Towards Global Eco-Social Policy: Combining Social Justice and Environmental Sustainability.

Friday, 20 July 2018: 17:30
Oral Presentation
Martin FRITZ, Bielefeld University, Germany
The idea of environmental sustainability always had a hard time against firm economic interests and the power games of political actors. Nature cannot speak for itself and the people mostly affected by ecological damage were not heard in political debates for a long time. Green issues gained major political influence only as an attachment to the more popular concept of socio-economic modernization. Environmental concerns were used for greenwashing business interests and promoting visions of ‘sustainable development’ and ‘green growth’.

While these ideas are still predominant today, a new political alliance is forged: Global social policy more and more is concerned with the problem that the causes, costs and consequences of ecological degradation are distributed unequally between social classes and countries. There is a ‘triple injustice’ (Gough 2013): The rich make for the most of the environmental pollution while the poor bear the brunt (Büchs et al. 2011) and pay the bill. Tackling these problems requires to combine environmental and social policy efforts within an integrated ‘eco-social policy’ approach (Gough 2013). The adoption of the SDGs was a first important step but more need to follow.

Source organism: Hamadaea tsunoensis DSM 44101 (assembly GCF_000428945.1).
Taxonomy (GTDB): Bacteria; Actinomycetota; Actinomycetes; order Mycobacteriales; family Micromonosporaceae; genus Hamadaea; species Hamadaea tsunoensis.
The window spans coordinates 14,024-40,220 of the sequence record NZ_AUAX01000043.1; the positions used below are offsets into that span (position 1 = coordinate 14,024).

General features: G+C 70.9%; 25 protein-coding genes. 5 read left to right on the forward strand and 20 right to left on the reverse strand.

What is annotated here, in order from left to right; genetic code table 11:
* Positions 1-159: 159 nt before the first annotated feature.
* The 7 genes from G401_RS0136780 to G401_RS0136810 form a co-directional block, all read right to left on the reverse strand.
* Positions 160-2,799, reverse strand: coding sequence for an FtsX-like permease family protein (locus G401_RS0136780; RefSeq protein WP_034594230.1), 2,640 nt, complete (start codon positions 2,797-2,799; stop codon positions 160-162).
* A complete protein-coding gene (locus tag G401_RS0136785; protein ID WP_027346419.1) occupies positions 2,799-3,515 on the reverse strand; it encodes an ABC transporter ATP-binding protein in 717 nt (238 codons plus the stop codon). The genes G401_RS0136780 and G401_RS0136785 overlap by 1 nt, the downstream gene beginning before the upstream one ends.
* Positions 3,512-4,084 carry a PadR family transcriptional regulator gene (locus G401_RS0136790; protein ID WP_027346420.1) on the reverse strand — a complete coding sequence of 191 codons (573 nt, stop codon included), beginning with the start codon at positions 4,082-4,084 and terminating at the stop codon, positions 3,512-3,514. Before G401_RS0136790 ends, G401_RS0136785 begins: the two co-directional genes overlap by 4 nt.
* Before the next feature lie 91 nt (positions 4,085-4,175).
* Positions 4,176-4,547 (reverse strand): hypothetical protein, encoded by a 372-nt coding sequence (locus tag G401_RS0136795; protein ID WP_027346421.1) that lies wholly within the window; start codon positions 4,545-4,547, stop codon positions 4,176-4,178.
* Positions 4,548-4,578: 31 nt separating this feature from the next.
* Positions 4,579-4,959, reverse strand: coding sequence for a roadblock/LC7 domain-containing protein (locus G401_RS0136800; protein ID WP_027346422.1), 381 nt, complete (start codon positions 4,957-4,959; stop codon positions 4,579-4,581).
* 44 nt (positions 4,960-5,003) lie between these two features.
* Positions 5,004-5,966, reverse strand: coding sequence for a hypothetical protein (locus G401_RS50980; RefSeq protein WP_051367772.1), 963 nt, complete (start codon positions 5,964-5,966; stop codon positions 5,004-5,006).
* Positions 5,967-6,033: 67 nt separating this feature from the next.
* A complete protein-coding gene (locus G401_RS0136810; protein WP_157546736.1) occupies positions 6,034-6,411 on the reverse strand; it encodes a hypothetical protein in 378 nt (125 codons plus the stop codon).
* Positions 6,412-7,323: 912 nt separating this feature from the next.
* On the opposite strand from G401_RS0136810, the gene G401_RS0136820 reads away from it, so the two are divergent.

Using the analytical distinction of the three Rs (Deacon 2007), this paper traces the latest developments in the emerging field of global eco-social policy and discusses to what extent major projects, actors and institutions refer to unified eco-social strategies in the fight against social and environmental injustice. Theoretically, the paper follows Gough’s suggestion that there are three stages of integrating social with environmental policy. It critically assesses whether instruments and strategies are designed as compensation, co-benefit, or unified eco-social policy. The paper argues that despite the current political roll-back trends in many world regions, there is a growing global awareness of ecological risks such as climate change and the massive social consequences they entail.